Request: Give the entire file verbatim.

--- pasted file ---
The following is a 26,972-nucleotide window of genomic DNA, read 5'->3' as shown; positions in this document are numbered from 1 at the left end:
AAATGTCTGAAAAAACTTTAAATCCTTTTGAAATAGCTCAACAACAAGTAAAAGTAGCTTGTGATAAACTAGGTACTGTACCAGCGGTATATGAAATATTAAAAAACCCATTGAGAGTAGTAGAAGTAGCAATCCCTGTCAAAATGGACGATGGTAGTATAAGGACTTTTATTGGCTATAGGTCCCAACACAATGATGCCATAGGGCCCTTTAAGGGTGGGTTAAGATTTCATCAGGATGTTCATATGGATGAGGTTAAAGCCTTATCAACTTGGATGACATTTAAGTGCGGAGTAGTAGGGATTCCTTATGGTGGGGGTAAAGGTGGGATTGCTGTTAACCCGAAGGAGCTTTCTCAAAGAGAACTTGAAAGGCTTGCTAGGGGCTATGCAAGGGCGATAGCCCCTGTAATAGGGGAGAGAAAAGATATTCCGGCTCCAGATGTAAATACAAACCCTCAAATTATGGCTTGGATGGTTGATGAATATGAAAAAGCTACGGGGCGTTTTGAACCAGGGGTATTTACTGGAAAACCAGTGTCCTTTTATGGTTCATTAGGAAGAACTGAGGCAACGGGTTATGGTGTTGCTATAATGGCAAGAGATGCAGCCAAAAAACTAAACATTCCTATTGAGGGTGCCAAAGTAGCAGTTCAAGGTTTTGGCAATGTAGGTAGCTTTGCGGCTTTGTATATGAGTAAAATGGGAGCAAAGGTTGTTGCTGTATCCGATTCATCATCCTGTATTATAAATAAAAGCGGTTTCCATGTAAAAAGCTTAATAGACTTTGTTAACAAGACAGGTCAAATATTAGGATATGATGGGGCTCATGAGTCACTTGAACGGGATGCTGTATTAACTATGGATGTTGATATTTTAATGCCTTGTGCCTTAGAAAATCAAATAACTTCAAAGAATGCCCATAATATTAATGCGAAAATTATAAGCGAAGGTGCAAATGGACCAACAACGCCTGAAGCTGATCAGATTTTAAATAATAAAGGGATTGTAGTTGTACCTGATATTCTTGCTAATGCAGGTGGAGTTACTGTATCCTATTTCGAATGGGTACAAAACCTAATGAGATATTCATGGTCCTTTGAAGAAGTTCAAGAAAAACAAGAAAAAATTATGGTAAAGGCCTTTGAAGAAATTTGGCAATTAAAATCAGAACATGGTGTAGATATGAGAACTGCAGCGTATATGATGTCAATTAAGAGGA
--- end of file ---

The following is a 26,972-nucleotide window of genomic DNA, read 5'->3' as shown; positions in this document are numbered from 1 at the left end:
AAATGTCTGAAAAAACTTTAAATCCTTTTGAAATAGCTCAACAACAAGTAAAAGTAGCTTGTGATAAACTAGGTACTGTACCAGCGGTATATGAAATATTAAAAAACCCATTGAGAGTAGTAGAAGTAGCAATCCCTGTCAAAATGGACGATGGTAGTATAAGGACTTTTATTGGCTATAGGTCCCAACACAATGATGCCATAGGGCCCTTTAAGGGTGGGTTAAGATTTCATCAGGATGTTCATATGGATGAGGTTAAAGCCTTATCAACTTGGATGACATTTAAGTGCGGAGTAGTAGGGATTCCTTATGGTGGGGGTAAAGGTGGGATTGCTGTTAACCCGAAGGAGCTTTCTCAAAGAGAACTTGAAAGGCTTGCTAGGGGCTATGCAAGGGCGATAGCCCCTGTAATAGGGGAGAGAAAAGATATTCCGGCTCCAGATGTAAATACAAACCCTCAAATTATGGCTTGGATGGTTGATGAATATGAAAAAGCTACGGGGCGTTTTGAACCAGGGGTATTTACTGGAAAACCAGTGTCCTTTTATGGTTCATTAGGAAGAACTGAGGCAACGGGTTATGGTGTTGCTATAATGGCAAGAGATGCAGCCAAAAAACTAAACATTCCTATTGAGGGTGCCAAAGTAGCAGTTCAAGGTTTTGGCAATGTAGGTAGCTTTGCGGCTTTGTATATGAGTAAAATGGGAGCAAAGGTTGTTGCTGTATCCGATTCATCATCCTGTATTATAAATAAAAGCGGTTTCCATGTAAAAAGCTTAATAGACTTTGTTAACAAGACAGGTCAAATATTAGGATATGATGGGGCTCATGAGTCACTTGAACGGGATGCTGTATTAACTATGGATGTTGATATTTTAATGCCTTGTGCCTTAGAAAATCAAATAACTTCAAAGAATGCCCATAATATTAATGCGAAAATTATAAGCGAAGGTGCAAATGGACCAACAACGCCTGAAGCTGATCAGATTTTAAATAATAAAGGGATTGTAGTTGTACCTGATATTCTTGCTAATGCAGGTGGAGTTACTGTATCCTATTTCGAATGGGTACAAAACCTAATGAGATATTCATGGTCCTTTGAAGAAGTTCAAGAAAAACAAGAAAAAATTATGGTAAAGGCCTTTGAAGAAATTTGGCAATTAAAATCAGAACATGGTGTAGATATGAGAACTGCAGCGTATATGATGTCAATTAAGAGGA